Here’s how this works: as in years past, the Notable List will unfold in riveting fashion over the course of the next 10 days in a countdown of sorts, culminating in the earth-shattering reveal of The Best Book I Read in 2012. OMG. Today’s post will feature the “also-rans” – a handful of titles I read this year that just missed making the cut, but deserve mention.
There are not a lot of rules for the formation of this list – really the only binding agreement is that a book needs to have been published in the same calendar year as the list in order to be included. And that it was one of the ten best books I read, of course. Often this leaves quality books out of contention, simply because I was late in getting around to reading them. (I’ll make note of any of those below.) As of this writing, I have read all or parts of somewhere in the neighborhood of 57 books in 2012, give or take a few short stories, some essays, a handful of poems, the back of several cereal boxes. Some things that this entirely subjective Notable list will not reflect:
For the most part though, this was a pretty good year for the books I read – maybe as a whole a generally more well-rounded collection than in other years or perhaps I was more discriminating in the books I picked up in the first place. I’ve definitely stopped reading books all the way through even though I don’t like them.
Here are the Notable Notables for 2012 – other quality books I read that didn’t quite make the Top Ten. In no particular order:
A Million Heavens by John Brandon
If anything, the fact that this book didn’t make the cut should be a testament to the books that did. (It’s also a perfect book package from McSweeney’s – art printed right on the cover, no pesky dust jacket. Books as art objects, y’all.) Told from the alternating perspectives of a variety of narrators in the fading desert town of Lofte, New Mexico – a town slowly being absorbed by the encroaching desert sands – this is a rather lazily flowing chronicle of the lives of several people. Within its pages, you can almost feel the crispness of the desert night air, smell the sand and rock, see the infinite stars overhead. Maybe it’s that slowness of pacing that allows you to take the time to admire your surroundings – but I felt that Brandon managed to perfectly capture that desert-awareness. None of the narrators are in a hurry, no one has an agenda that needs a quickened pace. The story revolves around a dead songwriter and a kid in a coma – central figures that have no actual, physical voice, which allows others to fill in the gaps of narration. Filled with both bits of magical realism and the stark reality of modern American life, the character eventually becomes the town itself, being gradually swallowed up by the encroaching desert sands.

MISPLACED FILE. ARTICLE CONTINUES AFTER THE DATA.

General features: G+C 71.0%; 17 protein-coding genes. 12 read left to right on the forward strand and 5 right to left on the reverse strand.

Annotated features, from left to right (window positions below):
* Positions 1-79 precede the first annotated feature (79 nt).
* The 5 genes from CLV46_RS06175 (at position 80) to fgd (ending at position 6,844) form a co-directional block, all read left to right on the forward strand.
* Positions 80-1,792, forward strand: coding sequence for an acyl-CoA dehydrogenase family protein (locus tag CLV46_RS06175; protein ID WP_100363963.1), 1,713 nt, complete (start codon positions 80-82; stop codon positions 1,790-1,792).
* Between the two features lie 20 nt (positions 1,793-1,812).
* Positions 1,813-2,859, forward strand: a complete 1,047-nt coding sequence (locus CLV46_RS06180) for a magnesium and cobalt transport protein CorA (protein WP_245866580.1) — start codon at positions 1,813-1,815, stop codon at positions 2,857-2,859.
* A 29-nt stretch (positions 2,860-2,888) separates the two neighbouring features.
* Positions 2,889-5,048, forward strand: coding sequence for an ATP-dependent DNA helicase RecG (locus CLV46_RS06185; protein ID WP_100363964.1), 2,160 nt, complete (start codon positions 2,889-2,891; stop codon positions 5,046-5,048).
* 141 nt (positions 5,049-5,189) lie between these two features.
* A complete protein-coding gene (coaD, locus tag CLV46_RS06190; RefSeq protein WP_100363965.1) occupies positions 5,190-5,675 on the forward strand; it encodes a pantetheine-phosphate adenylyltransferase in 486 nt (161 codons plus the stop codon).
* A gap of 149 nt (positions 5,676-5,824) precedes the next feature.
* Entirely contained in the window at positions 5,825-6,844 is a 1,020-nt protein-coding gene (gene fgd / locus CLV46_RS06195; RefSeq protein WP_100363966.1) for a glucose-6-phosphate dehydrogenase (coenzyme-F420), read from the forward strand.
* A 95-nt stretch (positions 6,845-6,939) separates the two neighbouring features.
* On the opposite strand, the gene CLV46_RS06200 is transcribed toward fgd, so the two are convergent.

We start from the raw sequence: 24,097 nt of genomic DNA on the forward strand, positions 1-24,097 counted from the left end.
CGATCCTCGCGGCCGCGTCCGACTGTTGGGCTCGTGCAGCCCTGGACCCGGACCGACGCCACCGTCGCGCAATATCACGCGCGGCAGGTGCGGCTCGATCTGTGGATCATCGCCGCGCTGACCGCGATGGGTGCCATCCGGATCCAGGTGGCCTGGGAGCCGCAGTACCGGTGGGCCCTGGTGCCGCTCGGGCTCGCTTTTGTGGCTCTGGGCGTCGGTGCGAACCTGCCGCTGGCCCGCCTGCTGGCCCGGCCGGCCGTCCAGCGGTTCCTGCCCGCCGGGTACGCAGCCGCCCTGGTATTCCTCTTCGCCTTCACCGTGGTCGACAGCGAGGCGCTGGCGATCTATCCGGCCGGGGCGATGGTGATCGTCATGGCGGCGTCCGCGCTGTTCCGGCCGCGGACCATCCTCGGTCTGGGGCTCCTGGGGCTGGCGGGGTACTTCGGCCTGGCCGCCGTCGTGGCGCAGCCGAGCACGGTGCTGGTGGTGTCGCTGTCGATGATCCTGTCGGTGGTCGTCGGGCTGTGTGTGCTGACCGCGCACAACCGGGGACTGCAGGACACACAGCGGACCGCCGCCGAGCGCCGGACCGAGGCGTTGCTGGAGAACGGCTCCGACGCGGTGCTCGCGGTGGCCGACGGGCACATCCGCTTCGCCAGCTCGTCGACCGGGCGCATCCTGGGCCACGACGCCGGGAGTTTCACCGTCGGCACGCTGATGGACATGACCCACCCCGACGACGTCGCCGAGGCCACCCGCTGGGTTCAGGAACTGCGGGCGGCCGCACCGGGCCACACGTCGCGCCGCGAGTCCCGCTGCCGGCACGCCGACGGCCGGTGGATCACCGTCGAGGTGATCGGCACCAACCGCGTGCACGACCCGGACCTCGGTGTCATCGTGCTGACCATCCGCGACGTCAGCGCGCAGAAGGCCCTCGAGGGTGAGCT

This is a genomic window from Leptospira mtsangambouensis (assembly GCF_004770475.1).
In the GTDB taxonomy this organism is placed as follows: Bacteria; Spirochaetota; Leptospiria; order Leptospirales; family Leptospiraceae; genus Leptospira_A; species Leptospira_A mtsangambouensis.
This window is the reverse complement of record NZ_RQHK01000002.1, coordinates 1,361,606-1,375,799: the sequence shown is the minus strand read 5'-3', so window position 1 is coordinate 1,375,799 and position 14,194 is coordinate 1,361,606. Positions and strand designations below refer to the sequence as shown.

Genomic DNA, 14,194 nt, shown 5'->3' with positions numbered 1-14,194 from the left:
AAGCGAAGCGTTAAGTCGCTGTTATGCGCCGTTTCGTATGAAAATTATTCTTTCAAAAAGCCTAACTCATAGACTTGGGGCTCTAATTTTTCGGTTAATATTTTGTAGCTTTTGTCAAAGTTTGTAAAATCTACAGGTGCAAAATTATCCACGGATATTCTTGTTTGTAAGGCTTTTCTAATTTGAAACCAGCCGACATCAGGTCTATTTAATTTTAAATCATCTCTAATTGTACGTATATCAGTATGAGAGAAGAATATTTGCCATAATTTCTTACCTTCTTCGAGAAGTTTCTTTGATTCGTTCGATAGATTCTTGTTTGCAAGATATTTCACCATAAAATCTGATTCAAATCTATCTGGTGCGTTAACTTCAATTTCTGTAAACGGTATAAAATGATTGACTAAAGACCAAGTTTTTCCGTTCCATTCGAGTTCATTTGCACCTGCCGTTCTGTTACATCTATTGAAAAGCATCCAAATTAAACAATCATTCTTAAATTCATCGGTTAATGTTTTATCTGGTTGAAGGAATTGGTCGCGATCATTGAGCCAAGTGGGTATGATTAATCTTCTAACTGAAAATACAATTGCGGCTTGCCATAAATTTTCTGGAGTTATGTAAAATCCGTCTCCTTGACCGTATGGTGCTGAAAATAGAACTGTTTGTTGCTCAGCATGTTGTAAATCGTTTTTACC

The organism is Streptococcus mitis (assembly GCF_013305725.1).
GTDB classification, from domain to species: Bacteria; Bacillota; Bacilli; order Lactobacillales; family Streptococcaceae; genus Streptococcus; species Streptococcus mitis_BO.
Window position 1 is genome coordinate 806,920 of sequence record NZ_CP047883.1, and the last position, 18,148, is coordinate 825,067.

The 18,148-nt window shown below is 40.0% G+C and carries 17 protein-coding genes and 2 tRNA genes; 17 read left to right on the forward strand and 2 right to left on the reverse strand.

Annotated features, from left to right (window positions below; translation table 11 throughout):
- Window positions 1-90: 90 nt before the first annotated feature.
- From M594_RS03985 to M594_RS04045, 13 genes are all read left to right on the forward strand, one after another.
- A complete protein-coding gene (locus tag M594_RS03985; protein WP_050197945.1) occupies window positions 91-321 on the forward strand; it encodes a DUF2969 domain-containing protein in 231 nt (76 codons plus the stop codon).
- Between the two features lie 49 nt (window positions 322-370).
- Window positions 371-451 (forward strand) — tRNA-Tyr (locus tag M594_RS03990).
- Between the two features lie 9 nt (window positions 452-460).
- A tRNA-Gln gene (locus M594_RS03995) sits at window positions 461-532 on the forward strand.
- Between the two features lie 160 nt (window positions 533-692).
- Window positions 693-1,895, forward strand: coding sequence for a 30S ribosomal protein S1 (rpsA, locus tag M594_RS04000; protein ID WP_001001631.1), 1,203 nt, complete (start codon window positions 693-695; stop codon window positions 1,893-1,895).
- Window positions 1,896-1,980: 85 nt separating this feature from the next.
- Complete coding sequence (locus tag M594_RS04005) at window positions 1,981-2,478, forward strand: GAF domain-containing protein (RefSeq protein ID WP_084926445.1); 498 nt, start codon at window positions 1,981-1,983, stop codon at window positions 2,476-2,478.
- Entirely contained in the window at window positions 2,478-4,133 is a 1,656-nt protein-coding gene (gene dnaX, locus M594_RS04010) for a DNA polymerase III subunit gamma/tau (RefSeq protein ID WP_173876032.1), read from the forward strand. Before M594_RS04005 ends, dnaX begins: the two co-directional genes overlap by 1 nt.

City of Bohane by Kevin Barry
If you took Gangs of New York, dropped it in an Ireland 40 years in the future, tossed in some Mad Max, Philip K. Dick, Trainspotting, A Clockwork Orange, maybe a little James Kelman gutter-English or David Mitchell future-pidgin, you might have City of Bohane. Barry just throws you into this future world without reference & leaves you to fend for yourself – which is a great thing. There’s no hand holding here, whether on the language, the culture, the gangs, or how things got to this warped landscape in the first place. AND he pulls it all together, makes a great story, & leaves his characters & their world firmly implanted in your head for the long haul.
Lonesome Animals by Bruce Holbert
The full Catapult review. One of the shadiest protagonists out there, Sheriff Russell Strawl kills with abandon in his relentless search for an even more evil presence stalking the people of his backwoods Washington county. He’s so bad that everyone he meets just assumes he’s the actual killer. Writing and atmosphere right in there with much of Cormac McCarthy and Robert Olmstead’s stuff.
Swell by Corwin Ericson